Incidence of breast cancer in Bengaluru, which was the third highest in the country after Hyderabad and Chennai till last year, jumped to the second highest at 40.5 per lakh (age-adjusted rate — AAR) this year. The highest incidence is in Chennai at 42.2 per lakh.
This is a huge increase in Bengaluru when compared with the AAR of 15 per lakh in 1982, according to Karnataka’s Population-based Cancer Registry (PBCR). October is observed as breast cancer awareness month.
Doctors said breast cancer is the first and most common cancer in women in India and accounts for 25% to 32% of all cancers in women in Indian cities (as per Urban Population-based cancer registries) and second most common cancer in rural areas.
According to data from Karnataka’s PBCR, shared by the State-run Kidwai Memorial Institute of Oncology (the nodal centre that maintains the State registry), it is estimated that annually over 9,800 new cases of breast cancers are diagnosed in Karnataka apart from a prevalence (existing cases) of nearly 30,000 cases.
Based on the incidence rate in Bengaluru, it is estimated that around 1,688 new cases of breast cancer are diagnosed every year apart from existing 4,558 cases, data showed.
Kidwai Director C. Ramachandra told The Hindu on Wednesday that every year an increase of over 4.2% in AAR is observed in Bengaluru. “Breast cancer is the most common cancer among females, accounting for 28% of all female cancers every year, and the incidence is likely to increase further,” he said.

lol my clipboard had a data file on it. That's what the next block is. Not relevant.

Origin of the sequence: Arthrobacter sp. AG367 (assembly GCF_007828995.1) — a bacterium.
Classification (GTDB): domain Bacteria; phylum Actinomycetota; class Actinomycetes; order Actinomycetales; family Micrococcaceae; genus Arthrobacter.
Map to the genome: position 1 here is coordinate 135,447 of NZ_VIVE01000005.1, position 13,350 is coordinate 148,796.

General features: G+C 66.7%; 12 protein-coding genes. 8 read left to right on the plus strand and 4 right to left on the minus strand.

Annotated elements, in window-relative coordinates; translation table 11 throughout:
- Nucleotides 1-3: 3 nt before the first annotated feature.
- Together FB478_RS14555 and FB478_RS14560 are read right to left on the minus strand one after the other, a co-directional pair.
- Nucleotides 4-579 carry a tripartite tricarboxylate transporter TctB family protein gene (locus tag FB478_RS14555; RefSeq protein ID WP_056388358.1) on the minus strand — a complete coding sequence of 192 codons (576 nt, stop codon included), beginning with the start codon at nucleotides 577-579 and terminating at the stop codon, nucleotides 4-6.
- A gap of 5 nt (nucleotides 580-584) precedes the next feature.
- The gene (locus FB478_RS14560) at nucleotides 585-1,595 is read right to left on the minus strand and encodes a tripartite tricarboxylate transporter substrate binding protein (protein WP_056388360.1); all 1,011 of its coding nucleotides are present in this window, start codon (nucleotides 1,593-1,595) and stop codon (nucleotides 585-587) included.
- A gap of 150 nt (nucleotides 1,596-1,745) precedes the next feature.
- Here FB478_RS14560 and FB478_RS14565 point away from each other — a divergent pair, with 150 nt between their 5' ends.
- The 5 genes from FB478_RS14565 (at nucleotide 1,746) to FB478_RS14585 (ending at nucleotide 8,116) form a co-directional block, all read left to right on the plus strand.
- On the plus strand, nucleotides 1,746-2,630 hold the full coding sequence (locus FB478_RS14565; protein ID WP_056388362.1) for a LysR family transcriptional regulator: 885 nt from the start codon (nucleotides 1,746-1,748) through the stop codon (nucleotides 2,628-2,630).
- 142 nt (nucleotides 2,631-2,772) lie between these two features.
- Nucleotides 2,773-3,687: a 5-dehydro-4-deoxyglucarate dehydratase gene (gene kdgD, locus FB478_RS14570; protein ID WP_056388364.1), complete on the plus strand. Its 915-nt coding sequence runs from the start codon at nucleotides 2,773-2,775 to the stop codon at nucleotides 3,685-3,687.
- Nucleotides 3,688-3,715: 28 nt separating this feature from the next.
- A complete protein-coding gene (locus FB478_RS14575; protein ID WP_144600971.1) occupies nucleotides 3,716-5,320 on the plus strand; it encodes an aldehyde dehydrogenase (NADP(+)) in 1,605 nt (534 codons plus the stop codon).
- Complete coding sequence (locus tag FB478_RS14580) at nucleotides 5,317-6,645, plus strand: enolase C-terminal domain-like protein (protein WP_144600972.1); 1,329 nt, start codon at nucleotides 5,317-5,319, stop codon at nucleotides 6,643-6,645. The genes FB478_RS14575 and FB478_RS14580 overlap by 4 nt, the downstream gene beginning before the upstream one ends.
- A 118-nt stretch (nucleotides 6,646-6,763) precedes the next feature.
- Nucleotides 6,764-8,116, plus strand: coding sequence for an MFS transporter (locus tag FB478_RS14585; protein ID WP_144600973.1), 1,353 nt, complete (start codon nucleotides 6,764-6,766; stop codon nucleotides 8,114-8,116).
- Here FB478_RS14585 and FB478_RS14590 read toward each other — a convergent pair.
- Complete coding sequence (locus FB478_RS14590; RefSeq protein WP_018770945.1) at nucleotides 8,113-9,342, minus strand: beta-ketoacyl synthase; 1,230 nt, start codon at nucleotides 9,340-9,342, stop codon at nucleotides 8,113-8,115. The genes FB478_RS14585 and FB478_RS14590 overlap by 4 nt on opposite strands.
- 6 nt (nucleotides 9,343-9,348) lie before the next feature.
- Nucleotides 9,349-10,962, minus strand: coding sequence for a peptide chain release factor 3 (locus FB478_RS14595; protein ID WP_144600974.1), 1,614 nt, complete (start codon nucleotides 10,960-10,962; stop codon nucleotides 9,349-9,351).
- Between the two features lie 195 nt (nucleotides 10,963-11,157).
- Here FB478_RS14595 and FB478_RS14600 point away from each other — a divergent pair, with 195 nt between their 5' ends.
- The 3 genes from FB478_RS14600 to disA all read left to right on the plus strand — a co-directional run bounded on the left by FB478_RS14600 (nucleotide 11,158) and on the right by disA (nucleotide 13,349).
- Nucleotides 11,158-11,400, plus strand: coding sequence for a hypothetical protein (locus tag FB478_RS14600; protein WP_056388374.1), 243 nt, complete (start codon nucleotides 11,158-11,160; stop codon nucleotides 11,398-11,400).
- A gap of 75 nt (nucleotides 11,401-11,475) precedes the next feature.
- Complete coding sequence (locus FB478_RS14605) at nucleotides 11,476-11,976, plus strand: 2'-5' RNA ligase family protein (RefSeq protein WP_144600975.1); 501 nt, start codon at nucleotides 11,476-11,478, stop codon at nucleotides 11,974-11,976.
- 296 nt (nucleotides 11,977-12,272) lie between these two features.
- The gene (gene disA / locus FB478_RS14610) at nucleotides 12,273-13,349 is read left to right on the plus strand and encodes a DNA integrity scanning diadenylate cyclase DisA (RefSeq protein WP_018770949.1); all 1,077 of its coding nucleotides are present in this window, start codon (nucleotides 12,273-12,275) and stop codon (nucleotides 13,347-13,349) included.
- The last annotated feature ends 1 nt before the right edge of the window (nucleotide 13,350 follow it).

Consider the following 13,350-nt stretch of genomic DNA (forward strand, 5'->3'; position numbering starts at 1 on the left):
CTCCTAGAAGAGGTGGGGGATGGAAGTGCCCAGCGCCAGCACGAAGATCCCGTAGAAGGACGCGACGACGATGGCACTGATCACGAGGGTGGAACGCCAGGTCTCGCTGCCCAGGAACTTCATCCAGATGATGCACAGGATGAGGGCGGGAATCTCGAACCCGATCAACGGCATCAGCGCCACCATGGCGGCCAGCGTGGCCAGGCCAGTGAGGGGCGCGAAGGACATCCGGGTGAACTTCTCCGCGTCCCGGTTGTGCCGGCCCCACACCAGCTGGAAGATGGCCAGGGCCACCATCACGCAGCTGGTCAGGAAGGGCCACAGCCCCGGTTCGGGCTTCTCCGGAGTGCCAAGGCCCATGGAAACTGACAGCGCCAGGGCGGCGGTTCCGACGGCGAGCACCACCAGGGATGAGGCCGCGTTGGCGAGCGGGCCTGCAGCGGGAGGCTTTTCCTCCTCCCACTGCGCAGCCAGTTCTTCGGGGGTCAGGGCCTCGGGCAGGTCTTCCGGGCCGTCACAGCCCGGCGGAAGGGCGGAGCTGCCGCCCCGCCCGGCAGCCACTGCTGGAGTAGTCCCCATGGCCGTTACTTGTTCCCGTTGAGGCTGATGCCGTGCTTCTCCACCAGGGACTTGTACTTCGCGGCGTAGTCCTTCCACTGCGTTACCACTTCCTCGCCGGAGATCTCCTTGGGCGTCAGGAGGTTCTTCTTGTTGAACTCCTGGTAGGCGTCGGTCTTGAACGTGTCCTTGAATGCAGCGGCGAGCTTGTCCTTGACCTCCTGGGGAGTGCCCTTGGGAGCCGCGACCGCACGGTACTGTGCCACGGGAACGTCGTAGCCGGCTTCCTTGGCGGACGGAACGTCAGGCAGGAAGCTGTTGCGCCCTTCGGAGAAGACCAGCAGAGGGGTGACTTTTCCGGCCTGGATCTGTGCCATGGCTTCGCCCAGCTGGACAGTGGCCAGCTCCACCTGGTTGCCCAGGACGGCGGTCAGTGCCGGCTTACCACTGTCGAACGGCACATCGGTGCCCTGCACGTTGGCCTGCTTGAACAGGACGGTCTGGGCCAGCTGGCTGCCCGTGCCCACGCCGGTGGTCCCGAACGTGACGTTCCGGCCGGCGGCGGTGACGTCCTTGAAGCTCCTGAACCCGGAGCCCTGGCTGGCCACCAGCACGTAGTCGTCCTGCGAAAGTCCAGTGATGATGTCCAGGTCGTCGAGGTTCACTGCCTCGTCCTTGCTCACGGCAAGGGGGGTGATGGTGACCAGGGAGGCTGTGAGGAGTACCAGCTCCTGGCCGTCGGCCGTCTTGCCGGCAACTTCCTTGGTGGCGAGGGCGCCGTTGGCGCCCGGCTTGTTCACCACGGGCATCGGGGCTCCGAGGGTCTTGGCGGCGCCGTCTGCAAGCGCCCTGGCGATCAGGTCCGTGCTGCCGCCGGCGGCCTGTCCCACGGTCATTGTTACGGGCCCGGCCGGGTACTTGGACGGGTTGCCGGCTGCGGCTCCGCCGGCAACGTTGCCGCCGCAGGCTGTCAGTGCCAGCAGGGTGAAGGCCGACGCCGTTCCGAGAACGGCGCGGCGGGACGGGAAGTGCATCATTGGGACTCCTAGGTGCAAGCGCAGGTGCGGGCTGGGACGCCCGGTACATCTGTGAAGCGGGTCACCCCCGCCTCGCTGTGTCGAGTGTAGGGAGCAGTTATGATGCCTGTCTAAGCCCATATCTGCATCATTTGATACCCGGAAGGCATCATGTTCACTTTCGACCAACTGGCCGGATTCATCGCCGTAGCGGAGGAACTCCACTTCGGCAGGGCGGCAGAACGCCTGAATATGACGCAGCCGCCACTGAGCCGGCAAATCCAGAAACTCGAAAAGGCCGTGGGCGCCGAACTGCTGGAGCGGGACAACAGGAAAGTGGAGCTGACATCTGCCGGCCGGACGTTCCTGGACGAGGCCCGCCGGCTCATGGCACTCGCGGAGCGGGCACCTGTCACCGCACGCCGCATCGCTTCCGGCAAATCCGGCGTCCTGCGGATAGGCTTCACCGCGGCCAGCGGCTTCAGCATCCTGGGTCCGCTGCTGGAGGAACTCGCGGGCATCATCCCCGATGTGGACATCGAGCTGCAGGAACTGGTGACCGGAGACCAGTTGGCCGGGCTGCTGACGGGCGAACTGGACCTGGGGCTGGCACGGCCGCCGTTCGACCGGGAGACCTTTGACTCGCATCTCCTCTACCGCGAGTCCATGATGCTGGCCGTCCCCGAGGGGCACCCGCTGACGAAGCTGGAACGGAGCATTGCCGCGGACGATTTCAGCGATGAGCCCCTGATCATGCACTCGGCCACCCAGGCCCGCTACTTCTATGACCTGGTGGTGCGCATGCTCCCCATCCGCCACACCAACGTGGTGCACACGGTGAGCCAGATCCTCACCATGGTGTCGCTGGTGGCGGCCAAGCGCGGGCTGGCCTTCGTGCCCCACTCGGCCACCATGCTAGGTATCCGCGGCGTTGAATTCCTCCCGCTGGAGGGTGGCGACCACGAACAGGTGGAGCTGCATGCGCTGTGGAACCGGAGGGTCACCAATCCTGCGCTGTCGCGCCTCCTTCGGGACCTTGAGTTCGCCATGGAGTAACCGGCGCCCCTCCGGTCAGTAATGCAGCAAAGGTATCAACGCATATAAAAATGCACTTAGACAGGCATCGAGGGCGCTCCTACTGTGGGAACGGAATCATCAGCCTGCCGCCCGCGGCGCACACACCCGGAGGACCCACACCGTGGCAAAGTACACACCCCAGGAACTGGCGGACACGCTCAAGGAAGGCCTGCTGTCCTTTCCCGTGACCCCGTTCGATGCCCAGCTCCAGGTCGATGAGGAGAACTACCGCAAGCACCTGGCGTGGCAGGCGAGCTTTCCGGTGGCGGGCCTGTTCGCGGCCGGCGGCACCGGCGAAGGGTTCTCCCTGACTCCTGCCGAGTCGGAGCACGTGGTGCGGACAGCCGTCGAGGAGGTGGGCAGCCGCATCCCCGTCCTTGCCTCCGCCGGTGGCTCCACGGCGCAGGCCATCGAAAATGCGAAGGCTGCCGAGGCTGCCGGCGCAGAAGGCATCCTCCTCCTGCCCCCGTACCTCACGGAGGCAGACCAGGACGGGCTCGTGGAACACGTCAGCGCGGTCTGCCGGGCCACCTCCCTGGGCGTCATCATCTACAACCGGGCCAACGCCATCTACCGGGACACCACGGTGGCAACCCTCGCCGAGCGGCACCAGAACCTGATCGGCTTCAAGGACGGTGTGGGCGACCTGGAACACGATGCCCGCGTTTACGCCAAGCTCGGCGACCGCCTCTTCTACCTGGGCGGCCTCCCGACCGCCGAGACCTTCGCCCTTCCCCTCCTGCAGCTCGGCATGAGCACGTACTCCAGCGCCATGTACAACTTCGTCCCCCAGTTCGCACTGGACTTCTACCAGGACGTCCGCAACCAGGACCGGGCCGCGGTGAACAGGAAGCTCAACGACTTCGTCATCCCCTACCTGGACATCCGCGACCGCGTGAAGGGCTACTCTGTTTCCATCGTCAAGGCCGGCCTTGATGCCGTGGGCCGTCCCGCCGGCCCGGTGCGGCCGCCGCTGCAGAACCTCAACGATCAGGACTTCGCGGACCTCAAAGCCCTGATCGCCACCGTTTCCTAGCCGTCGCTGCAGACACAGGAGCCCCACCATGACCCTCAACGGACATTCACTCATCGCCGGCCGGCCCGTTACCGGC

At Kidwai, around 800 new cases of breast cancer are registered every year, accounting for 17% of all female cancers seen in this regional cancer care centre.
More young women reporting
“Over the years it has been observed that more young women are reporting breast cancer. The average age of patients with breast cancer has shifted from 40-70 years to 30-50 years. Over the last few years, we are also seeing incidence among women in 20-30 years and this cancer in the young age is more aggressive,” he said.
Dr. Ramachandra pointed out that more than 50% of patients with breast cancer present when the disease has progressed to stage 3 or stage 4. “Late presentation is concerning as it decreases the survival rates. If detected in the initial phase, the chance of cure can reach 90%,” he said.
“Unlike in the western countries, the survival rates for breast cancers are less in India with a five-year overall survival of around 65% to 70% when compared with the U.S. (89%) and the U.K. (82%),” he pointed out.
Dr. Ramachandra said although the exact risk factors for breast cancer are still not known, sedentary lifestyles, excessive consumption of fast food and aerated drinks, an increase in smoking and alcohol consumption among women, menstrual factors (early age at menarche and late age at menopause) are responsible.
Besides, obesity, weight gain during adulthood, lack of physical exercise and reproductive factors (nulliparity, late childbearing), and exogenous hormone factors (use of oral contraceptives and hormone replacement therapy) are also the common risk factors, he said. Women should not ignore any lump or pain in the breast, thickening or swelling of a part of the breast, irritation or dimpling of breast skin, redness and discharge, the doctor added.